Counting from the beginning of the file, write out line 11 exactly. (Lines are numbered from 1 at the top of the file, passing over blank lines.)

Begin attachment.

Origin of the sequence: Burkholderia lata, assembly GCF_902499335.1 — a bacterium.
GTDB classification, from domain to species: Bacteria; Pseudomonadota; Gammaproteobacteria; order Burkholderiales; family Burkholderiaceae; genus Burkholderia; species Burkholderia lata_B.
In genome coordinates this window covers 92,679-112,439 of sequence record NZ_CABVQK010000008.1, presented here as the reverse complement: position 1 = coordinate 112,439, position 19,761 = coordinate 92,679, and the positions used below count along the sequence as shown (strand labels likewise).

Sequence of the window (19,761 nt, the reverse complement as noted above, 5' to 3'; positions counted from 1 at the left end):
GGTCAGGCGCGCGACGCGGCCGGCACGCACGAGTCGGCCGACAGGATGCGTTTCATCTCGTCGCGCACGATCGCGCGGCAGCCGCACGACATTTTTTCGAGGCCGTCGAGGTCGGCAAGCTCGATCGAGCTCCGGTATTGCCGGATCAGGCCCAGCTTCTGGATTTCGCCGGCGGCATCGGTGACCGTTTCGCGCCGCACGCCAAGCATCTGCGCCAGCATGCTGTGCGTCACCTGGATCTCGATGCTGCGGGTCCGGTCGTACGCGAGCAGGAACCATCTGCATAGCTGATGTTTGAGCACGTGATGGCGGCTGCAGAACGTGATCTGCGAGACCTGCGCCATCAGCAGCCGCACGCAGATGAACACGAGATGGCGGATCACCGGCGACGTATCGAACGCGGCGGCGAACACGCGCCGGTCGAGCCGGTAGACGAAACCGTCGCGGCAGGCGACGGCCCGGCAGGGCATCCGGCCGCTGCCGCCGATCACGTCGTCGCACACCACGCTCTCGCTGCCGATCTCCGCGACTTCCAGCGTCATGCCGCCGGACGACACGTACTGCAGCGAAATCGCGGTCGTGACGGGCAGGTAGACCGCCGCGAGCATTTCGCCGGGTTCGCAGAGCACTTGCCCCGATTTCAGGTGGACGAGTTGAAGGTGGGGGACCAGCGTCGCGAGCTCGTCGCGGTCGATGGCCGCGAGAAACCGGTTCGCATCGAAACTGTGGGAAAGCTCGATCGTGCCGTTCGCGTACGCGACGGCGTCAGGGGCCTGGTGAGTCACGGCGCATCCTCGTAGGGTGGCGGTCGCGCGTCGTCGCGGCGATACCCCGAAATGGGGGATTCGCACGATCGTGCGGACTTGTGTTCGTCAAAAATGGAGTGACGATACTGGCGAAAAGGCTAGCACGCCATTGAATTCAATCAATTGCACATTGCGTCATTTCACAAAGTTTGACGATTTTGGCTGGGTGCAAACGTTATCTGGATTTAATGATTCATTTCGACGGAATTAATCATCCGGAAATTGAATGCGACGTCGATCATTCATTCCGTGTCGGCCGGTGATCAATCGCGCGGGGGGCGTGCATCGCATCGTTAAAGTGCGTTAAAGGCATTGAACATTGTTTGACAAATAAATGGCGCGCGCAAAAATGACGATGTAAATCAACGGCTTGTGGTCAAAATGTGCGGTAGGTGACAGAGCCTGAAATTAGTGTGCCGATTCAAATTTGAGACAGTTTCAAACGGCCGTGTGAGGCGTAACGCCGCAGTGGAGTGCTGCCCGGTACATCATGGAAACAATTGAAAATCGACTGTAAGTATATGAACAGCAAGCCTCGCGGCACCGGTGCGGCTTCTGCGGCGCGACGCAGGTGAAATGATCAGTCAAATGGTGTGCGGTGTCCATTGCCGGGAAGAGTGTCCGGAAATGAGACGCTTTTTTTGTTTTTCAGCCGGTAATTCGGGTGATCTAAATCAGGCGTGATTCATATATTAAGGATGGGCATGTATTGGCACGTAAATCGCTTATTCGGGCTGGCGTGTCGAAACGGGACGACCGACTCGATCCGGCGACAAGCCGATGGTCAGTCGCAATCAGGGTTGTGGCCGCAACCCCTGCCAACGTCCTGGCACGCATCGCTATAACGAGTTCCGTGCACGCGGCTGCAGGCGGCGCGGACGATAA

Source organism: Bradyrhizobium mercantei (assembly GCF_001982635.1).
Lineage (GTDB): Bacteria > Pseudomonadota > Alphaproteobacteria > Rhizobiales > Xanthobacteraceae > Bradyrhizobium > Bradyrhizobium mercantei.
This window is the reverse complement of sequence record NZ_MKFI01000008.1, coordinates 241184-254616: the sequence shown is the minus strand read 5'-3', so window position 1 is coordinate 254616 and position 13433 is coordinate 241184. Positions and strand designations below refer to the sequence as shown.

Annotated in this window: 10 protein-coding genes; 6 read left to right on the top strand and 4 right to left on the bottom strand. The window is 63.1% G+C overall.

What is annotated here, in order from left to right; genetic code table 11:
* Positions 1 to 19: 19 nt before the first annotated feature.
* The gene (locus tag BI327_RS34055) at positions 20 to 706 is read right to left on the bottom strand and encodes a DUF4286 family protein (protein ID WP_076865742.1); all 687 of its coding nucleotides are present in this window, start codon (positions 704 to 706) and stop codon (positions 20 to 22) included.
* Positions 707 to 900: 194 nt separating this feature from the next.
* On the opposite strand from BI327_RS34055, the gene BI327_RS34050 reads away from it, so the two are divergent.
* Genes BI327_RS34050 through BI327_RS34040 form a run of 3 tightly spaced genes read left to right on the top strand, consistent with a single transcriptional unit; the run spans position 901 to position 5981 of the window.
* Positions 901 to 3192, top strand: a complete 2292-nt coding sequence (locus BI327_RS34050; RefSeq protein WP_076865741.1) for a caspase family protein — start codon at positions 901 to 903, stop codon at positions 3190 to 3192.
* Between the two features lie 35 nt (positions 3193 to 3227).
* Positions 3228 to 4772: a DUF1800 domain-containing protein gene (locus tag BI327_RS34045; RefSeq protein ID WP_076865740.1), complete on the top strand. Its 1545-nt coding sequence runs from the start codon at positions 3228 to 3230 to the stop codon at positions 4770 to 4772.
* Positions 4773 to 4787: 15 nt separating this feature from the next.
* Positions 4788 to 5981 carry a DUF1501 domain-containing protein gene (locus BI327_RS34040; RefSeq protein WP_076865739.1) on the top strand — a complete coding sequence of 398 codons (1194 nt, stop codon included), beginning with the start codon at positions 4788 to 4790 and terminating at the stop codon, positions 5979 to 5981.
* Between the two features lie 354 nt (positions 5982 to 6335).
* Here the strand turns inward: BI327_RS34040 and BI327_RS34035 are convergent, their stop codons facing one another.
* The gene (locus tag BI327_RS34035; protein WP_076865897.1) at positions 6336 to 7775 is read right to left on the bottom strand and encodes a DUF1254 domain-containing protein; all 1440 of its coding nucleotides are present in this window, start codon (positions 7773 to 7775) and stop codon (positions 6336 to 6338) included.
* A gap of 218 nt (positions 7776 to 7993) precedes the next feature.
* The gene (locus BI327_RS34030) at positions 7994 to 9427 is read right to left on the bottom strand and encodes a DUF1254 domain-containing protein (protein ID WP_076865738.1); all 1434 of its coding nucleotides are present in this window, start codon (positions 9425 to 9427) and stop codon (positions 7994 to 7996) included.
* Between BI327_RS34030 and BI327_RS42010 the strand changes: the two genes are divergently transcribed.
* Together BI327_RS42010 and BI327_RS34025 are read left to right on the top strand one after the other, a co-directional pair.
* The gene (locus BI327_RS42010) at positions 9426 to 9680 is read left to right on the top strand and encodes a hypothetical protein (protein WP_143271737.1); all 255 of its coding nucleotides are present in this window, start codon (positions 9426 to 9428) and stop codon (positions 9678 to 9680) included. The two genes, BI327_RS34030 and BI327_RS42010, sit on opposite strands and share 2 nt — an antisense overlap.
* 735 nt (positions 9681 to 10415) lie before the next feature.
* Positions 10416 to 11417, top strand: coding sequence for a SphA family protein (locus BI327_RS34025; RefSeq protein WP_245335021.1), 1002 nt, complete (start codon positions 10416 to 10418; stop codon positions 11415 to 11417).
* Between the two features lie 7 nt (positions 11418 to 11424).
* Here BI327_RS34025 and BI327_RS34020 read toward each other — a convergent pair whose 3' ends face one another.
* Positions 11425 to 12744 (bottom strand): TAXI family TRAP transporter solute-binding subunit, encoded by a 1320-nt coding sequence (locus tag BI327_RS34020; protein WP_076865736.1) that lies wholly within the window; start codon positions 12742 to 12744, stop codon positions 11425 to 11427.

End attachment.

* Positions 1 to 19: 19 nt before the first annotated feature.